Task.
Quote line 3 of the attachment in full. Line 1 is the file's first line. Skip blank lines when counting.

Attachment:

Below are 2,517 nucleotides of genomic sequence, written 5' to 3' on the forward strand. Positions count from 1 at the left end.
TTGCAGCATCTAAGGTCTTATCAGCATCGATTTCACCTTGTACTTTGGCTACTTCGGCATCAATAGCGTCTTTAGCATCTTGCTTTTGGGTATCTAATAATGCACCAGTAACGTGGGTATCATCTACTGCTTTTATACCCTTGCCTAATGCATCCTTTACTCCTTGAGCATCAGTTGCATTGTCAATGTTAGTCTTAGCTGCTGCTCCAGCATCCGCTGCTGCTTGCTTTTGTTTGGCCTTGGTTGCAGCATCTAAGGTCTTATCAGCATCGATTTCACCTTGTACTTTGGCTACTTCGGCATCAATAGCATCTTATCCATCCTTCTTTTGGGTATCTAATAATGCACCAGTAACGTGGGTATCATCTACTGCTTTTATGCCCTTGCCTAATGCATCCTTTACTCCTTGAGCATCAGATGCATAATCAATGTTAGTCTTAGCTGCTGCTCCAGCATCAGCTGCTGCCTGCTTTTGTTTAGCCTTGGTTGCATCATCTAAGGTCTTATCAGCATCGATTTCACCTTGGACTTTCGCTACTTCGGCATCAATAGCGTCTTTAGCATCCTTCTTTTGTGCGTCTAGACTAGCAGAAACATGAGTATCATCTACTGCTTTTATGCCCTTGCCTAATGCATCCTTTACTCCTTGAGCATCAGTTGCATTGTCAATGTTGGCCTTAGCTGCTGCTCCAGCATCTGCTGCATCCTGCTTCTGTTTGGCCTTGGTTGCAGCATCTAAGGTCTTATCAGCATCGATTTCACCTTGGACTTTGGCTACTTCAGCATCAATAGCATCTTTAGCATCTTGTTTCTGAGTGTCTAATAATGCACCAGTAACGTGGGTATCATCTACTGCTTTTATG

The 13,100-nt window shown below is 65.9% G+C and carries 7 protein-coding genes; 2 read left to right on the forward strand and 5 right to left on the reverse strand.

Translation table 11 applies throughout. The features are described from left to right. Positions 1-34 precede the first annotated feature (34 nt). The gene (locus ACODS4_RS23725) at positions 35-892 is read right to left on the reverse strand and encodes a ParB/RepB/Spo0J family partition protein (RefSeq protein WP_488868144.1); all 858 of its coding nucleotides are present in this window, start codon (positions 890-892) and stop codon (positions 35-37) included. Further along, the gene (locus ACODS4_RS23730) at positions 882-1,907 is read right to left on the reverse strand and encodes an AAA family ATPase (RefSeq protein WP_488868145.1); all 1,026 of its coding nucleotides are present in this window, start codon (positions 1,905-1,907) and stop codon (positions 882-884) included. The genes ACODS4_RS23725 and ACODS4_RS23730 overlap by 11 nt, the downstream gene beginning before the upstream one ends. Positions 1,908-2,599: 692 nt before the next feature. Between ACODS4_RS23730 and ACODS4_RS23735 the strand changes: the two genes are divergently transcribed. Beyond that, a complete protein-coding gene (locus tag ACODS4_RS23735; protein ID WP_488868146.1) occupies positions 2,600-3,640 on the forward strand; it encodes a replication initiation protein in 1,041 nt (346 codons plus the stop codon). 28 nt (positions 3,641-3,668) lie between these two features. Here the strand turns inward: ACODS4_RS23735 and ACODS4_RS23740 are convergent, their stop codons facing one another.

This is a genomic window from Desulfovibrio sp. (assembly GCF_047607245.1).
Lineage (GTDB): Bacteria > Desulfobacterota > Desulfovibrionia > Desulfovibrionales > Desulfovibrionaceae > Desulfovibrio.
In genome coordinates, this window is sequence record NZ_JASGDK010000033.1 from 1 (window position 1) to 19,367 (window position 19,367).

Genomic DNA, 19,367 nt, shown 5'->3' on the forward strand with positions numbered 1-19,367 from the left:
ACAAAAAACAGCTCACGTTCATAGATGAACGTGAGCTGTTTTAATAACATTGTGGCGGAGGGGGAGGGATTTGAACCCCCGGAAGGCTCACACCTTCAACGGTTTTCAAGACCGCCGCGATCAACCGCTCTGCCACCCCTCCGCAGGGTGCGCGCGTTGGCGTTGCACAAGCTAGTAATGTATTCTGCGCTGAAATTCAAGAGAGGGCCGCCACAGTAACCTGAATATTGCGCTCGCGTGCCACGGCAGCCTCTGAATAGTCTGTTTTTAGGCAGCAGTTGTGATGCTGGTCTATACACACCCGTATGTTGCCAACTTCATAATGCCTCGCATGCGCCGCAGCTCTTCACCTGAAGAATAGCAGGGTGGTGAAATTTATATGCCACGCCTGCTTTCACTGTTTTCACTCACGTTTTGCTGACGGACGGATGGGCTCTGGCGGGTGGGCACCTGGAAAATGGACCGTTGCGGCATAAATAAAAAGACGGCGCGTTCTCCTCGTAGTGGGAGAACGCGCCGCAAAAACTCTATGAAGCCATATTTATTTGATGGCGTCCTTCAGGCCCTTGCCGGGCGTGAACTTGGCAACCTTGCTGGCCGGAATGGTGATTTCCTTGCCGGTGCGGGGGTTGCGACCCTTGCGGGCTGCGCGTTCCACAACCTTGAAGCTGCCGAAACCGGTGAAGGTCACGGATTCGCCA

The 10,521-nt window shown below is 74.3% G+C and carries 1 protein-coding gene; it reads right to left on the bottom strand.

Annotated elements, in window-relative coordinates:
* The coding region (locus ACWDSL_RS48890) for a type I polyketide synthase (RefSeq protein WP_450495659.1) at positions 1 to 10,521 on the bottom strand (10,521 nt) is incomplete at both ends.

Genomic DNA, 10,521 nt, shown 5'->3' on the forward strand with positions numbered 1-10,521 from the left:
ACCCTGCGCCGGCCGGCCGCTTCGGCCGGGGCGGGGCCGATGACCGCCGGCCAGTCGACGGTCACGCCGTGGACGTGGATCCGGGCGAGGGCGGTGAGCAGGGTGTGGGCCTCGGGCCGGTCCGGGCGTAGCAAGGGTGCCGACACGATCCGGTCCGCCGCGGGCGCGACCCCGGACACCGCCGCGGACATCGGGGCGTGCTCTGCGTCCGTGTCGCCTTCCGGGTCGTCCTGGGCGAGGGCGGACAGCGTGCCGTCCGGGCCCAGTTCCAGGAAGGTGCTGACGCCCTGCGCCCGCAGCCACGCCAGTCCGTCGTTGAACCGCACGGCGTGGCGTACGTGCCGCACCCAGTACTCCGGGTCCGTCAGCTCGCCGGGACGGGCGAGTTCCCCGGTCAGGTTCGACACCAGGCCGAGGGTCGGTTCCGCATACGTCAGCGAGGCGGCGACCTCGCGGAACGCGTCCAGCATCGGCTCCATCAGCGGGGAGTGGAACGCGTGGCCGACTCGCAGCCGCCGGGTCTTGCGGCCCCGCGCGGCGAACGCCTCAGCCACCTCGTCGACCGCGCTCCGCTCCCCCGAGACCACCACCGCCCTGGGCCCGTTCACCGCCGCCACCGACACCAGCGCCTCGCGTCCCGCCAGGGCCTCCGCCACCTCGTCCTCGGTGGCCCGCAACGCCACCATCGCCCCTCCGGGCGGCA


The 13,100-nt window shown below is 65.9% G+C and carries 7 protein-coding genes; 2 read left to right on the forward strand and 5 right to left on the reverse strand.